Gene Synthesis: Process & Applications

Presenter: Krithika Vaidyanathan, Ph.D., Scientist I, Project Management, GENEWIZ

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This webinar focuses on Gene Synthesis and why it has become the most convenient alternative to cloning. Codon optimization, the advantages of Gene Synthesis over PCR Cloning, and GENEWIZ case studies on complex projects will all be explored in this presentation. Dr. Vaidyanathan will also be answering questions about Gene Synthesis and its various applications.

Metagenomics as a Window into the Microbial World: Medical Implications of the Gut Microbiome & Other Applications

Presenter: Gilead Kedem, M.D., Senior Bioinformatics Analyst, GENEWIZ

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Microbial communities abound everywhere and exert powerful effects on their surroundings. For example, variations in the gut microbiome—the trillions of bacteria in the human gut—are associated with disorders ranging from diabetes mellitus and obesity to inflammatory bowel disease to cancer.This webinar will describe how metagenomic sequencing and bioinformatics are being applied to a range of industries, including microbiome-based diagnostics and therapeutics, infectious disease diagnostics and agriculture.

Solving Forgotten Disorders: Gene Discovery for Cerebellar Malformations

Presenter: Kimberly Aldinger, PhD, Research Scientist at the Center for Integrative Brain Research at Seattle Children’s Research Institute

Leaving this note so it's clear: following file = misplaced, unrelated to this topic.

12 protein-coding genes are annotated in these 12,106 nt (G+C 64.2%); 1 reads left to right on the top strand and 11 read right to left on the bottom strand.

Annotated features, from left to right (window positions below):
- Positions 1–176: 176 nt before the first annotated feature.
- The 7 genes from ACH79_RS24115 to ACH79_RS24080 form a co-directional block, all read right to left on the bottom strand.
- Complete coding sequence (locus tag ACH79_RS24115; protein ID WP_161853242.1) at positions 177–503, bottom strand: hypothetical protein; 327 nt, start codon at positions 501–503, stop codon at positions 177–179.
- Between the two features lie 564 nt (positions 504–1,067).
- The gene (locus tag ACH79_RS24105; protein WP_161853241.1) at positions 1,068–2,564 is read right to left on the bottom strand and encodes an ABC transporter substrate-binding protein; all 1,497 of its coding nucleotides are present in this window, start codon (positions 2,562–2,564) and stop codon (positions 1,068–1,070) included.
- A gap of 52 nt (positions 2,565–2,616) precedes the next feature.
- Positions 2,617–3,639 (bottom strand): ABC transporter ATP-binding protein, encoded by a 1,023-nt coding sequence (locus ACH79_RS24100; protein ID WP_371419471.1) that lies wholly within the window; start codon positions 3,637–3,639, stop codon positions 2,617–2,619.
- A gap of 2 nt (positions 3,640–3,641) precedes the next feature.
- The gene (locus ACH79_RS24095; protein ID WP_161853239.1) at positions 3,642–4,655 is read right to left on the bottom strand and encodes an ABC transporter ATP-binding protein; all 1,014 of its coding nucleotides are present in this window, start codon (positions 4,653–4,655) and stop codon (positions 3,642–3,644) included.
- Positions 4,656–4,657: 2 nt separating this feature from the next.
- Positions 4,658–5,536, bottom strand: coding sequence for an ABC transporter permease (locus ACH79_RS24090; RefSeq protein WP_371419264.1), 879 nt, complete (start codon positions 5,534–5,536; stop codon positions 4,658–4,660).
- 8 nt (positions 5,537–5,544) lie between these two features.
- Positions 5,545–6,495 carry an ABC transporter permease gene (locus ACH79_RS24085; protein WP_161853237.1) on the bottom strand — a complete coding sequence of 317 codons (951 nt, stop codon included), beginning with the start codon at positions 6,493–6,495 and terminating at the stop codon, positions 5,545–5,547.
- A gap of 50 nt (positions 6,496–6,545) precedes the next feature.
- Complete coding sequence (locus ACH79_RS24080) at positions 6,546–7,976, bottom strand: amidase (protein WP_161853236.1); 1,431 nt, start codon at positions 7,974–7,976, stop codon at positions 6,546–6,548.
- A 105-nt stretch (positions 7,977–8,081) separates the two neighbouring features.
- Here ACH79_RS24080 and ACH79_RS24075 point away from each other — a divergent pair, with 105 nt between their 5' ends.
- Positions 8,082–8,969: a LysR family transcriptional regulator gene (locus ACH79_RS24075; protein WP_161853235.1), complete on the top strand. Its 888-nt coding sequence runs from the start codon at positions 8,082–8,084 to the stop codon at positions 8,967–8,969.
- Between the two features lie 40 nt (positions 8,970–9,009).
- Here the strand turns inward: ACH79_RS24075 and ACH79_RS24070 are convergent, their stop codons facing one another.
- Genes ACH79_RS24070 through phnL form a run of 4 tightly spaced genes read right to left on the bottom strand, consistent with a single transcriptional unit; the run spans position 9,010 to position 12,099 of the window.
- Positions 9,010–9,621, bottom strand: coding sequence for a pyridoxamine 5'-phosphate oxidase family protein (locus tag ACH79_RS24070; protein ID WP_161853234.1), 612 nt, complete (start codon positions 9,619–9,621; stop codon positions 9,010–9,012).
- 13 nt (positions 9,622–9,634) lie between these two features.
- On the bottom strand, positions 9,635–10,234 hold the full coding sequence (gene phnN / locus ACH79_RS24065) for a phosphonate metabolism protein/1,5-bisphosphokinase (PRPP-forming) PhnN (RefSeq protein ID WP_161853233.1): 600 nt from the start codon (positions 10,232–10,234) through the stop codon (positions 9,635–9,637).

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Next generation sequencing has revolutionized medical genetics, identifying the genetic causes for hundreds of disorders. One notable exception is cerebellar disorders, which have eluded gene discovery for several reasons: cerebellum is often not assessed in children with other diagnosed neurodevelopmental disorders, clinical and neuroimaging features of specific cerebellar malformations overlap considerably, and non-genetic causes of cerebellar damage, such as prenatal hemorrhage, often cannot be distinguished from likely genetic-caused cerebellar disruption. We are examining DNA from the largest collection of patients with cerebellar malformations using exome and genome sequencing together with cell-type specific RNA-sequencing of fetal cerebellum to identify the genetic causes for phenotypes with primary effects on cerebellar structure and function that are often overlooked.

Fine-tuning a Genetically Encoded Metabolite Biosensor for High-throughput Screening of Synthetic Yeast Cell Factories

Presenter: Thomas C. Williams, PhD, Macquarie University, Sydney, Australia